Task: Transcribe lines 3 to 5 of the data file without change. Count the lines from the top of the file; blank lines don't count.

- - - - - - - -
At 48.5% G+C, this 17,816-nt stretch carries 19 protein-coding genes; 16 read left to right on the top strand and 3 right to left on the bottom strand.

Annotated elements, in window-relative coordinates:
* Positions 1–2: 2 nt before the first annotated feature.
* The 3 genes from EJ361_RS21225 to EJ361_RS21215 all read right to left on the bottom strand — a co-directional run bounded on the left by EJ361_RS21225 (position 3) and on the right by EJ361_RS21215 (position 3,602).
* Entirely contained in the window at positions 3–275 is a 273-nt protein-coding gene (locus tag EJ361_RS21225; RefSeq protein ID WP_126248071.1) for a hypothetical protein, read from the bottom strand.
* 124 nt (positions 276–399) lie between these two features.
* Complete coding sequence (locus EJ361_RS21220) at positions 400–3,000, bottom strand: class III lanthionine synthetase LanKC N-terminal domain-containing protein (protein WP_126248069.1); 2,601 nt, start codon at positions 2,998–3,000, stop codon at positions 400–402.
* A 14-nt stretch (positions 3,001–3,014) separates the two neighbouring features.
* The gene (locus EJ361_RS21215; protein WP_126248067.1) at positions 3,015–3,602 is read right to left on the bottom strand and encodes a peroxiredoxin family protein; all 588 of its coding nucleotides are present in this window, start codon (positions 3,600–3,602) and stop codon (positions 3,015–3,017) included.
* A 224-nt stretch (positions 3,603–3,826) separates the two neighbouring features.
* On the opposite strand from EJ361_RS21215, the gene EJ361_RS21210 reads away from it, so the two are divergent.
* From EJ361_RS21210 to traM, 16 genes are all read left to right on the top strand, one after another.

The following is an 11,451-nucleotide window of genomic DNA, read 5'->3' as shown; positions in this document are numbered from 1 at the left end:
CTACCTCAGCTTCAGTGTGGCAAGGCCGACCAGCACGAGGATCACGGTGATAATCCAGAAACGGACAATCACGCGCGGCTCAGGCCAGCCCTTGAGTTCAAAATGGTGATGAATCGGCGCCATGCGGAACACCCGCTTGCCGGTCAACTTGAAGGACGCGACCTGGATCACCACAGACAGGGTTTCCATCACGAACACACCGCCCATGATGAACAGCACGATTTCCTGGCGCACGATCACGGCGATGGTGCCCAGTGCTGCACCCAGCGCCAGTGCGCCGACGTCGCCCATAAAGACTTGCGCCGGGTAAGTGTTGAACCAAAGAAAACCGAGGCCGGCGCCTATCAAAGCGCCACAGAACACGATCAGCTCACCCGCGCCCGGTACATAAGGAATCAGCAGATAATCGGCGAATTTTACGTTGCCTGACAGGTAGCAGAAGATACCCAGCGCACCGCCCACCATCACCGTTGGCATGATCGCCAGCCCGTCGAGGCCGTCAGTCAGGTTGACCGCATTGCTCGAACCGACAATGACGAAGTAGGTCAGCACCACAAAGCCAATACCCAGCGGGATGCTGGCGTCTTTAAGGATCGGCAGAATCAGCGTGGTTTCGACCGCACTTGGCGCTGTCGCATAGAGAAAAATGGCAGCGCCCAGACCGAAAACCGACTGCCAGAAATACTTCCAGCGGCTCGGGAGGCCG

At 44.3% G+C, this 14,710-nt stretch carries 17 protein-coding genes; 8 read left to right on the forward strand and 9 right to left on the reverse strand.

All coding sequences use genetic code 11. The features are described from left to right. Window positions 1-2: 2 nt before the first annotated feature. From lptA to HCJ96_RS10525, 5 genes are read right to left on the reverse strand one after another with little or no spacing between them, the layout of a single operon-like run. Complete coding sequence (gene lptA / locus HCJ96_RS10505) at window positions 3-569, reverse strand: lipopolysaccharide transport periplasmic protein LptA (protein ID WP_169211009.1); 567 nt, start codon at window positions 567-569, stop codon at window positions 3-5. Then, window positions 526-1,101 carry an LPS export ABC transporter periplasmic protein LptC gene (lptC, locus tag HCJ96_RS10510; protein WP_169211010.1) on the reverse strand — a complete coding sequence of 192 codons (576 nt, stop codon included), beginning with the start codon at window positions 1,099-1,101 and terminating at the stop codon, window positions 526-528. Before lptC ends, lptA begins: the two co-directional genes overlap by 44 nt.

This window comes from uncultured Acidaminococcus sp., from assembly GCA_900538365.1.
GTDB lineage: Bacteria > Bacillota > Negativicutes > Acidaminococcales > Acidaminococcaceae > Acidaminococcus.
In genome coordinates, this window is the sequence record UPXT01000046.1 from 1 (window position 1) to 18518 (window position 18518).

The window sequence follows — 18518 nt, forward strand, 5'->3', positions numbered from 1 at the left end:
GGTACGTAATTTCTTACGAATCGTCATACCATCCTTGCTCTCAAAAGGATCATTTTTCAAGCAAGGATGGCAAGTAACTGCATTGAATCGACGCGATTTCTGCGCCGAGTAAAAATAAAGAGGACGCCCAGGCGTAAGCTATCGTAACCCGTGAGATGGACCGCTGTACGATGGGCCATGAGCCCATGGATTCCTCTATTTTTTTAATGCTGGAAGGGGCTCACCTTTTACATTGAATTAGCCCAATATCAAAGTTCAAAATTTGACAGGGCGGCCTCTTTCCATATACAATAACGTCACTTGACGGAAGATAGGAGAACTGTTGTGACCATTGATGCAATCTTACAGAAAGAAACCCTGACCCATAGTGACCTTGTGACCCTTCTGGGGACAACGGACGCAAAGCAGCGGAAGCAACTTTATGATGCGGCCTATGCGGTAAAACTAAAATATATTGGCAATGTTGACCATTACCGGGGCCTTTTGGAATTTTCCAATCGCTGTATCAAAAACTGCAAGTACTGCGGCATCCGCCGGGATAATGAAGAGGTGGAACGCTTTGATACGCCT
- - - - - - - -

* Positions 1–2: 2 nt before the first annotated feature.
* The 3 genes from EJ361_RS21225 to EJ361_RS21215 all read right to left on the bottom strand — a co-directional run bounded on the left by EJ361_RS21225 (position 3) and on the right by EJ361_RS21215 (position 3,602).
* Entirely contained in the window at positions 3–275 is a 273-nt protein-coding gene (locus tag EJ361_RS21225; RefSeq protein ID WP_126248071.1) for a hypothetical protein, read from the bottom strand.